NASA

Former Senator, Astronaut John Glenn Hospitalized
The 95-year-old was one of the original ‘Mercury Seven’

Ohio Sen. John Glenn, during a press conference at NASA headquarters in downtown Washington in January 1998, to announce his return to the space program. Glenn, who served four terms in the Senate, has been hospitalized since last week. (Douglas Graham/Congressional Quarterly file photo)

Former Ohio Sen. John Glenn, best known for his exploits as an astronaut in the 1960s, has been hospitalized.

Glenn’s health has declined in recent years, and the last surviving member of NASA’s Project Mercury was losing his eyesight, and had undergone open heart surgery in 2014, Cleveland.com reported.

Aiming for Mars, Obama Announces Deep-Space Work With Industry
Outgoing president sees humans on Red Planet by 2030s

NASA's Opportunity rover explores an elongated crater called "Spirit of St. Louis" on Mars last year. President Obama on Monday announced his administration is working with private firms on deep-space technologies that could make human travel to Mars possible. (Photo via NASA)

To the Moon, Donald!
Trump web ad features spaceships, astronauts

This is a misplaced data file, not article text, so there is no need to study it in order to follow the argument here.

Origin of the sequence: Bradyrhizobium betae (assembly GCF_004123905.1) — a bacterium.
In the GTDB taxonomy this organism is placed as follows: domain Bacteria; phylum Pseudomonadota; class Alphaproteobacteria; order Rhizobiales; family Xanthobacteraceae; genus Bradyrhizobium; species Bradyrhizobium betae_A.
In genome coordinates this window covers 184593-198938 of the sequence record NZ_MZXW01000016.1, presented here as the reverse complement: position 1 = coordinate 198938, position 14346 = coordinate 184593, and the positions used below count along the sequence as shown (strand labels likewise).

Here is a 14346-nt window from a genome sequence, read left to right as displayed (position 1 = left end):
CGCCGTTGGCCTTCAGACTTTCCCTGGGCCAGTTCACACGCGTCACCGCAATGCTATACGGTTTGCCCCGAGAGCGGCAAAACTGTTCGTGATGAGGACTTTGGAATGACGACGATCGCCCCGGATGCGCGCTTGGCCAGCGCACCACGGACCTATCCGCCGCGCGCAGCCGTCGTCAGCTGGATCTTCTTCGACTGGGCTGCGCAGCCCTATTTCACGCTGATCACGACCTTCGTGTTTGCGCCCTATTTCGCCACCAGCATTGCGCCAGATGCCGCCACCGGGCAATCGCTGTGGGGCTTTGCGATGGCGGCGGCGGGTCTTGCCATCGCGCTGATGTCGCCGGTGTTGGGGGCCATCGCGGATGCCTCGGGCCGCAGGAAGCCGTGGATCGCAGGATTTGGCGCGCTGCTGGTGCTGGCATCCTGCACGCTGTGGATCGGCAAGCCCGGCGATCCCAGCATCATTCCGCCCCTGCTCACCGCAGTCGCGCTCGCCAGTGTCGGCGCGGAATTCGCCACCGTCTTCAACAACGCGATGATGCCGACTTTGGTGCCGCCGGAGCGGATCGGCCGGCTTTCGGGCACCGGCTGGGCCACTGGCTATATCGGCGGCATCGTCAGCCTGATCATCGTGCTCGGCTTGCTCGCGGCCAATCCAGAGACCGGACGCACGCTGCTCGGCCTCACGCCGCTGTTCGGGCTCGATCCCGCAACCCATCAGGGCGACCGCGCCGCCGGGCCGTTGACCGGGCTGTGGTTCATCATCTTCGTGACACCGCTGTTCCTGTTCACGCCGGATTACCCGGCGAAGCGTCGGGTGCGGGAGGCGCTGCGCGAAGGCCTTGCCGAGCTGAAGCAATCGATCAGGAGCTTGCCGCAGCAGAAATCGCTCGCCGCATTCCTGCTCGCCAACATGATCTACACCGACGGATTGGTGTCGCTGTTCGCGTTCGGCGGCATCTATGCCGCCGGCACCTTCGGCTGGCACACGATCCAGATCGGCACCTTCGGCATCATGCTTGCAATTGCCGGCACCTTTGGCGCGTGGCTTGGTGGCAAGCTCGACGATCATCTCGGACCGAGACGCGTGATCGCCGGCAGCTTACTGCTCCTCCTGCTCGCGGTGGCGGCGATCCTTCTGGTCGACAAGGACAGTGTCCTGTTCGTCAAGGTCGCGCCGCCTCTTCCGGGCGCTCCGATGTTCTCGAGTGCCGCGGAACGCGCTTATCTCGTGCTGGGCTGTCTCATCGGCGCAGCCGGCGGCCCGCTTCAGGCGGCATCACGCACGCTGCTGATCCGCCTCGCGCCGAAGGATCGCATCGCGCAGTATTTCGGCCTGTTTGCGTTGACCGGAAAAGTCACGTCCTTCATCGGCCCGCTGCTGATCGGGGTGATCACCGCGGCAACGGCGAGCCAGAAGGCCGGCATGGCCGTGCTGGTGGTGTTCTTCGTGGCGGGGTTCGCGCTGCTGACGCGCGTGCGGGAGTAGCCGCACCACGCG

The imagery in some Trump ads are curious, given that he's barely talked about the space program. (Donald J. Trump for President)

A new batch of Trump campaign advertisements featuring astronauts and spaceship launches has attracted attention from an advertising industry publication, which pointed out that Trump has never mentioned any substantial plans for the U.S. space program.  

The internet advertisements juxtapose portraits of Trump peering into the distance with the poorly blended NASA images and the slogan, "Aspire to greatness." They first appeared in July, shortly after the Trump campaign reportedly launched a massive increase in online ad spending.  

The Out of This World Legacy of Supernova Mikulski

Mikulski toured the Goddard Space Flight Center before a town hall with employees. (Rebecca Roth/NASA/Goddard)

GREENBELT, Md. — Sen. Barbara A. Mikulski spent Wednesday back on the campus where she watched as astronauts repair the Hubble Space Telescope more than two decades ago.  

"I was here for that first mission," recalled the Maryland Democrat who will retire at the end of this term of  Congress. "I went on so many Rolaids that day, I knew that I would never have acid reflux for 20 years."